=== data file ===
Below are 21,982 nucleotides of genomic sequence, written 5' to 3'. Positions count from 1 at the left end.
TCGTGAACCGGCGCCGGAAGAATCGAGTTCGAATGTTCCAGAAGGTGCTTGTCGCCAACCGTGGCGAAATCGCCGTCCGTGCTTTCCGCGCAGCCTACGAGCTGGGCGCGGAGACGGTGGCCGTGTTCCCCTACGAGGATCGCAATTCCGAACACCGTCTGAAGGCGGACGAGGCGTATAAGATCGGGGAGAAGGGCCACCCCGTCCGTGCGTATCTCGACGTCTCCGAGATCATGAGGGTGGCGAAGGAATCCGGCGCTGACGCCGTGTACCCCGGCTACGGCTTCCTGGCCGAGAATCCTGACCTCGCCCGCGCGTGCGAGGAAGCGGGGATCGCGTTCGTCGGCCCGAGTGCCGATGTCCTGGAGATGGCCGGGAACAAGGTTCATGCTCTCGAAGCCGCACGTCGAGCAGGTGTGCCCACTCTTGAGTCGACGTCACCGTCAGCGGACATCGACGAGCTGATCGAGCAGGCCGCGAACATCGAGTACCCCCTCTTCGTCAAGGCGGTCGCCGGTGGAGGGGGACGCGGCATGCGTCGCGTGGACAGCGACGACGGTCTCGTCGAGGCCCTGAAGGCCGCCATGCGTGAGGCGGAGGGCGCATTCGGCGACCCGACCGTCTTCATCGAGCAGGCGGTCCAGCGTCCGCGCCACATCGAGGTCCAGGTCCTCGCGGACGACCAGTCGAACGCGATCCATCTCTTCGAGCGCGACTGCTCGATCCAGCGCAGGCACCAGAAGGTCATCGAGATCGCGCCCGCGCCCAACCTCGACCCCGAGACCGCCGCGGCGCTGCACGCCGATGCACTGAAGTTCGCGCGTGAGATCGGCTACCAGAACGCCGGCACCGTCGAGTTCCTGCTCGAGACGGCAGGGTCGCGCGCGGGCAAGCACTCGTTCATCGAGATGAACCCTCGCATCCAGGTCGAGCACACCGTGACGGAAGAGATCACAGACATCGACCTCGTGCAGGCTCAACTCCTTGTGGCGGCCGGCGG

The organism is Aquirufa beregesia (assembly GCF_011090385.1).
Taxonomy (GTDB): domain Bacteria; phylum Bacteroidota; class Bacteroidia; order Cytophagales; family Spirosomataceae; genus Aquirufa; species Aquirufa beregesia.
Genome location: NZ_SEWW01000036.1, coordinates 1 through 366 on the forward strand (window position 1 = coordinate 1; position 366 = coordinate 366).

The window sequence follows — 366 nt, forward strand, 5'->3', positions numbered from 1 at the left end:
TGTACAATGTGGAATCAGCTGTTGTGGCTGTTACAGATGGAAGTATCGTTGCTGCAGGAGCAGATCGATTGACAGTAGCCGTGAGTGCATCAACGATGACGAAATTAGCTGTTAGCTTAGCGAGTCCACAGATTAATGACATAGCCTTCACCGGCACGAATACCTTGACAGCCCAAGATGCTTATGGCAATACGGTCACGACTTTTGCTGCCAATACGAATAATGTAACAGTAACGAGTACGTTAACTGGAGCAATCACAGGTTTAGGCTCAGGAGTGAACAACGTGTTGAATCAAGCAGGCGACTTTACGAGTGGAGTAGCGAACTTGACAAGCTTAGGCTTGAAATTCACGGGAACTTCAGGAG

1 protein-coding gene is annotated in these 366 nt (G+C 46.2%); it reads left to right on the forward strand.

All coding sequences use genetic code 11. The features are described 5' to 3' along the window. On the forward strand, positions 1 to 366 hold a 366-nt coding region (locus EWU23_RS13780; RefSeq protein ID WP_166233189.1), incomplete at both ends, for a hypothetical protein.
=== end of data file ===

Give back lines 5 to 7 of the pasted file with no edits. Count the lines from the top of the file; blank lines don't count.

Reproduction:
Genome location: NZ_SEWW01000036.1, coordinates 1 through 366 on the forward strand (window position 1 = coordinate 1; position 366 = coordinate 366).

The window sequence follows — 366 nt, forward strand, 5'->3', positions numbered from 1 at the left end:
TGTACAATGTGGAATCAGCTGTTGTGGCTGTTACAGATGGAAGTATCGTTGCTGCAGGAGCAGATCGATTGACAGTAGCCGTGAGTGCATCAACGATGACGAAATTAGCTGTTAGCTTAGCGAGTCCACAGATTAATGACATAGCCTTCACCGGCACGAATACCTTGACAGCCCAAGATGCTTATGGCAATACGGTCACGACTTTTGCTGCCAATACGAATAATGTAACAGTAACGAGTACGTTAACTGGAGCAATCACAGGTTTAGGCTCAGGAGTGAACAACGTGTTGAATCAAGCAGGCGACTTTACGAGTGGAGTAGCGAACTTGACAAGCTTAGGCTTGAAATTCACGGGAACTTCAGGAG